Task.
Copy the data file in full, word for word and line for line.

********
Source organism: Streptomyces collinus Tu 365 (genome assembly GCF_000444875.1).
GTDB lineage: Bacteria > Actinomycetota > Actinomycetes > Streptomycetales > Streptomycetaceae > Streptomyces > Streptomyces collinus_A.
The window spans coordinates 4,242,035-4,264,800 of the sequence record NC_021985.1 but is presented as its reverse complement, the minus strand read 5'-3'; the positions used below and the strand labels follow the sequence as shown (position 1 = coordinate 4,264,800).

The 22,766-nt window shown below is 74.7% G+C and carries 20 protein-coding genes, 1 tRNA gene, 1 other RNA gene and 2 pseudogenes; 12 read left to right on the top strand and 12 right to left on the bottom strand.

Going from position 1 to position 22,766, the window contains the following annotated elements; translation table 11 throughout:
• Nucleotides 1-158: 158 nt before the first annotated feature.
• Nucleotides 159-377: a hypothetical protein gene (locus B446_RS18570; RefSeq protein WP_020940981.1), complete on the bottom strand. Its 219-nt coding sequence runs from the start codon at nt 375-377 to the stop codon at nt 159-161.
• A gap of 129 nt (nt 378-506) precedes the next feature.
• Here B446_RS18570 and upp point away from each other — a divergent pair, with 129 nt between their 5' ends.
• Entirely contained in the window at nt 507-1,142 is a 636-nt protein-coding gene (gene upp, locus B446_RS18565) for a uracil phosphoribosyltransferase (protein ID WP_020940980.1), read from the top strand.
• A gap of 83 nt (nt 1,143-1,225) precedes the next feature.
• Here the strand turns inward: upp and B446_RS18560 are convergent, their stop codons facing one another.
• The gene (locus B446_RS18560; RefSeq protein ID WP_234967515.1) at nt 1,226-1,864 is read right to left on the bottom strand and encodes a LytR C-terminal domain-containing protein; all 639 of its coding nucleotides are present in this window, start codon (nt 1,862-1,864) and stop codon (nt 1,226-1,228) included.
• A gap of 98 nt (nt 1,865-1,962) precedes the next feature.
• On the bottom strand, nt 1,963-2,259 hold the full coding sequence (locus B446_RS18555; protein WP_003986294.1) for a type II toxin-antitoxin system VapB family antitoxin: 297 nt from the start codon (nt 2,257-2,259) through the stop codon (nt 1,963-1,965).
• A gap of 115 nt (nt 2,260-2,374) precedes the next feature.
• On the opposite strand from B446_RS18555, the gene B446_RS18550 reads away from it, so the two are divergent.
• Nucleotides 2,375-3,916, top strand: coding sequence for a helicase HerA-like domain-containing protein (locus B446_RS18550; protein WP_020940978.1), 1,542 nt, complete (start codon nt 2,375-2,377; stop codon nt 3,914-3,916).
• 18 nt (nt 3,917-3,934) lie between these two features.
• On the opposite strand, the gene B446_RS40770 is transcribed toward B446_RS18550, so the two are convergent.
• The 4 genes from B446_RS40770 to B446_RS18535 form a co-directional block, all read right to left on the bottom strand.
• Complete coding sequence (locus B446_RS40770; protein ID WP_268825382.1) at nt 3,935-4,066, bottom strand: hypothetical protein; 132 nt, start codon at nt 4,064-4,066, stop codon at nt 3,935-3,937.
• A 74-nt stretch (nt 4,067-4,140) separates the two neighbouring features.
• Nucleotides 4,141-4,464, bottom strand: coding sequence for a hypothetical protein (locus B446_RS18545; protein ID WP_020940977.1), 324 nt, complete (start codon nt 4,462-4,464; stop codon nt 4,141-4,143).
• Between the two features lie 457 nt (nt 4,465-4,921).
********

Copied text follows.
Source organism: Streptomyces collinus Tu 365 (genome assembly GCF_000444875.1).
GTDB lineage: Bacteria > Actinomycetota > Actinomycetes > Streptomycetales > Streptomycetaceae > Streptomyces > Streptomyces collinus_A.
The window spans coordinates 4,242,035-4,264,800 of the sequence record NC_021985.1 but is presented as its reverse complement, the minus strand read 5'-3'; the positions used below and the strand labels follow the sequence as shown (position 1 = coordinate 4,264,800).

The 22,766-nt window shown below is 74.7% G+C and carries 20 protein-coding genes, 1 tRNA gene, 1 other RNA gene and 2 pseudogenes; 12 read left to right on the top strand and 12 right to left on the bottom strand.

Going from position 1 to position 22,766, the window contains the following annotated elements; translation table 11 throughout:
• Nucleotides 1-158: 158 nt before the first annotated feature.
• Nucleotides 159-377: a hypothetical protein gene (locus B446_RS18570; RefSeq protein WP_020940981.1), complete on the bottom strand. Its 219-nt coding sequence runs from the start codon at nt 375-377 to the stop codon at nt 159-161.
• A gap of 129 nt (nt 378-506) precedes the next feature.
• Here B446_RS18570 and upp point away from each other — a divergent pair, with 129 nt between their 5' ends.
• Entirely contained in the window at nt 507-1,142 is a 636-nt protein-coding gene (gene upp, locus B446_RS18565) for a uracil phosphoribosyltransferase (protein ID WP_020940980.1), read from the top strand.
• A gap of 83 nt (nt 1,143-1,225) precedes the next feature.
• Here the strand turns inward: upp and B446_RS18560 are convergent, their stop codons facing one another.
• The gene (locus B446_RS18560; RefSeq protein ID WP_234967515.1) at nt 1,226-1,864 is read right to left on the bottom strand and encodes a LytR C-terminal domain-containing protein; all 639 of its coding nucleotides are present in this window, start codon (nt 1,862-1,864) and stop codon (nt 1,226-1,228) included.
• A gap of 98 nt (nt 1,865-1,962) precedes the next feature.
• On the bottom strand, nt 1,963-2,259 hold the full coding sequence (locus B446_RS18555; protein WP_003986294.1) for a type II toxin-antitoxin system VapB family antitoxin: 297 nt from the start codon (nt 2,257-2,259) through the stop codon (nt 1,963-1,965).
• A gap of 115 nt (nt 2,260-2,374) precedes the next feature.
• On the opposite strand from B446_RS18555, the gene B446_RS18550 reads away from it, so the two are divergent.
• Nucleotides 2,375-3,916, top strand: coding sequence for a helicase HerA-like domain-containing protein (locus B446_RS18550; protein WP_020940978.1), 1,542 nt, complete (start codon nt 2,375-2,377; stop codon nt 3,914-3,916).
• 18 nt (nt 3,917-3,934) lie between these two features.
• On the opposite strand, the gene B446_RS40770 is transcribed toward B446_RS18550, so the two are convergent.
• The 4 genes from B446_RS40770 to B446_RS18535 form a co-directional block, all read right to left on the bottom strand.
• Complete coding sequence (locus B446_RS40770; protein ID WP_268825382.1) at nt 3,935-4,066, bottom strand: hypothetical protein; 132 nt, start codon at nt 4,064-4,066, stop codon at nt 3,935-3,937.
• A 74-nt stretch (nt 4,067-4,140) separates the two neighbouring features.
• Nucleotides 4,141-4,464, bottom strand: coding sequence for a hypothetical protein (locus B446_RS18545; protein ID WP_020940977.1), 324 nt, complete (start codon nt 4,462-4,464; stop codon nt 4,141-4,143).
• Between the two features lie 457 nt (nt 4,465-4,921).